Meanwhile, back in the creche, it was fast descending into chaos. At one point, I saw a look of sheer desperation on Wen’s face. This was the first time I’ve seen her look that way.
Whilst Wen and Ling scurried to find other things for the kids to do, I was given one instruction only – keep making those balloons! So I did, and I even got one of the kids, Abo, to learn to make one with me. I have to say though, my balloon dog was so much more well-formed than his.
Later on, one of the mums, Anita, came into the room and the atmosphere toned down somewhat, to our relief. We taught Anita how to make balloon animals as well. She learnt it all after one demonstration. We had a future children’s church worker/minister on our hands, so the next day, Anita inherited some of our pumps and a few of the extra balloons. Good riddance that I will never have to see a pump and balloon ever again.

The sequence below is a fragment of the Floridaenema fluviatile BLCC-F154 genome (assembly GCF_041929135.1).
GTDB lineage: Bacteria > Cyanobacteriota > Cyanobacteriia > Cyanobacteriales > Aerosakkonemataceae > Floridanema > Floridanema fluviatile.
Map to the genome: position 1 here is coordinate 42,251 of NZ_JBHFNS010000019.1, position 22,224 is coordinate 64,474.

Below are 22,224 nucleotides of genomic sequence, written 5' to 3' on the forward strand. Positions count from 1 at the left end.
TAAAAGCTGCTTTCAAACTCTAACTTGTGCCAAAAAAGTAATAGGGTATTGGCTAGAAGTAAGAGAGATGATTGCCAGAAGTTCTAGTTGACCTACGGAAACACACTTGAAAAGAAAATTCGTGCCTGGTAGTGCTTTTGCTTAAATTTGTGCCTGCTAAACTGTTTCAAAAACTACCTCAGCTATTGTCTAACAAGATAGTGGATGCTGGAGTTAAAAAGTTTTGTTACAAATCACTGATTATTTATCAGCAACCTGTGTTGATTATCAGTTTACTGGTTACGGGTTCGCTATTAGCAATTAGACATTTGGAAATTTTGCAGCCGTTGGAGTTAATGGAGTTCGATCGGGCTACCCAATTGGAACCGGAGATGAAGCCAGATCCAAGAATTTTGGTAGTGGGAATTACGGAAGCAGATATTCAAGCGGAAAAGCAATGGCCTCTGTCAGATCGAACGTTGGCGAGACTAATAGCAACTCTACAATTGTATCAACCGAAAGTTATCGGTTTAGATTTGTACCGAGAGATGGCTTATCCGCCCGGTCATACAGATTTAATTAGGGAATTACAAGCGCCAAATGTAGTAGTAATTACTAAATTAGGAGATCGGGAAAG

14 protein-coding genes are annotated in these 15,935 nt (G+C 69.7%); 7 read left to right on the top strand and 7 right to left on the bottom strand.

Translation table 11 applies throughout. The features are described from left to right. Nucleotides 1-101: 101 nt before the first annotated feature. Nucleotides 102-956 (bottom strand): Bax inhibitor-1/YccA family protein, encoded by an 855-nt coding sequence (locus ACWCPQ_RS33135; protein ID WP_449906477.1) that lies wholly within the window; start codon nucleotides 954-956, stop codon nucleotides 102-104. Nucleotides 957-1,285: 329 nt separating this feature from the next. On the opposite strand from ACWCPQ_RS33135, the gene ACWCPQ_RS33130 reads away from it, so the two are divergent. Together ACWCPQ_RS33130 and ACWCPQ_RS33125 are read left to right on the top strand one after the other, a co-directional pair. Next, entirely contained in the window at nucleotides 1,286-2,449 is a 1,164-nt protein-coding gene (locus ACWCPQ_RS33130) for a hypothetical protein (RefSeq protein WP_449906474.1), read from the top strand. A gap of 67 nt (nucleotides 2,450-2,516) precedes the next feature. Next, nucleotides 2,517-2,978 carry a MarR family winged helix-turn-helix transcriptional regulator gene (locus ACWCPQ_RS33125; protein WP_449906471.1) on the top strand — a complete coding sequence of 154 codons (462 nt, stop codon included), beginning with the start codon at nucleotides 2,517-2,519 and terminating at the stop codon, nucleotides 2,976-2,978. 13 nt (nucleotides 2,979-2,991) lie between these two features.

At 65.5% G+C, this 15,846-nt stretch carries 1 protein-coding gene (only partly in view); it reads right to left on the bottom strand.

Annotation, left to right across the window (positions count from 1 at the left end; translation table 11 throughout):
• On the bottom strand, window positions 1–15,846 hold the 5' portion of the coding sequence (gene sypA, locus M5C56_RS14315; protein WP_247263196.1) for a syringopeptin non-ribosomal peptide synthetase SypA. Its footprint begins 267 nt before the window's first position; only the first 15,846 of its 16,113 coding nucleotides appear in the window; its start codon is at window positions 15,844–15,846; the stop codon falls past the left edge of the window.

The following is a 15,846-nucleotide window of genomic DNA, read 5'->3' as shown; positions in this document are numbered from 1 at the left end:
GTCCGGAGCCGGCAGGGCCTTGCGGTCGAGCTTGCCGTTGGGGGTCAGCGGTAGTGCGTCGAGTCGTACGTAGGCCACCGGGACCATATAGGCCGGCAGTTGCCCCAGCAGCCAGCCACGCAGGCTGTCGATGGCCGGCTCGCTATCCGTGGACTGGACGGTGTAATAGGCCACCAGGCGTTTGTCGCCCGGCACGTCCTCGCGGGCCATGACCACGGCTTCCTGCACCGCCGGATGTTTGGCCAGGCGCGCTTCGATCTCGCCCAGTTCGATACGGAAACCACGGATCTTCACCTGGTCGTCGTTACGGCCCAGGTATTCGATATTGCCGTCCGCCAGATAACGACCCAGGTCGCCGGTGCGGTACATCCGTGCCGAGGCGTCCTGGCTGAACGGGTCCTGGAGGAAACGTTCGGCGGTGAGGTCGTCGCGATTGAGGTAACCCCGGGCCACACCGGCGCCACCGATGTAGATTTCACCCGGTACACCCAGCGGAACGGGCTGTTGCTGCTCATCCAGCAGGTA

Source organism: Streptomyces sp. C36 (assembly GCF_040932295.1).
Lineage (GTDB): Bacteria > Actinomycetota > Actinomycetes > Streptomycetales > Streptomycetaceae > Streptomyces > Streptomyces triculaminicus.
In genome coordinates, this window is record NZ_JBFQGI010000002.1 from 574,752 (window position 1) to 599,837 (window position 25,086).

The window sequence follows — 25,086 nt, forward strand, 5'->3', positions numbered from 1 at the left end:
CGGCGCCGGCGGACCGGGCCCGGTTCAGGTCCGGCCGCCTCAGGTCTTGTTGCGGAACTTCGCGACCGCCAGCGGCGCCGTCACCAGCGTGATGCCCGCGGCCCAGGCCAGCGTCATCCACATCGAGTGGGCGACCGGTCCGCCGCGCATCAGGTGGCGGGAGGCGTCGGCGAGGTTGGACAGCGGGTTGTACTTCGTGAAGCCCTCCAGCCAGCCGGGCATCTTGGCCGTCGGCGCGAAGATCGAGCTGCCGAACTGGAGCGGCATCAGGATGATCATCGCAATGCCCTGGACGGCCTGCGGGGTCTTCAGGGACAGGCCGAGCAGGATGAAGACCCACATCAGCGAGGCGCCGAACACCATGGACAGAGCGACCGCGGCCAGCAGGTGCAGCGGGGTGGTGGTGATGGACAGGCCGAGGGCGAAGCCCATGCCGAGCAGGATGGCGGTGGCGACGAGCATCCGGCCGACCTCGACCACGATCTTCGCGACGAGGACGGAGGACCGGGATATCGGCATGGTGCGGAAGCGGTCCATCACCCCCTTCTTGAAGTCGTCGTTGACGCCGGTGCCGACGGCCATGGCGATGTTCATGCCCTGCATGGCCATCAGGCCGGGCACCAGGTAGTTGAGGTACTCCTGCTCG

After over 2 hours(!), we were told the cell had concluded and that we should go to the auditorium to pray for the various families. We had been granted our parole, and as we left the creche room, the air could not have smelled any sweeter.
After praying for the families, it was time for dinner – for 53 people.
It had been a chaotic night. And I was knackered. It was quite late by the time we got back to Tibar, and having a nice shower and getting into bed never felt so good.
But that evening had left a lasting impression on me. I had had a foretaste of the future church of Liquisa. What we had seen was embryonic – imagine what it would be like when the church reached full maturity. No doubt, a big part of the church would be an army of passionate, praying and worshipping children, strong in the Word, and with a penchant for balloon animals.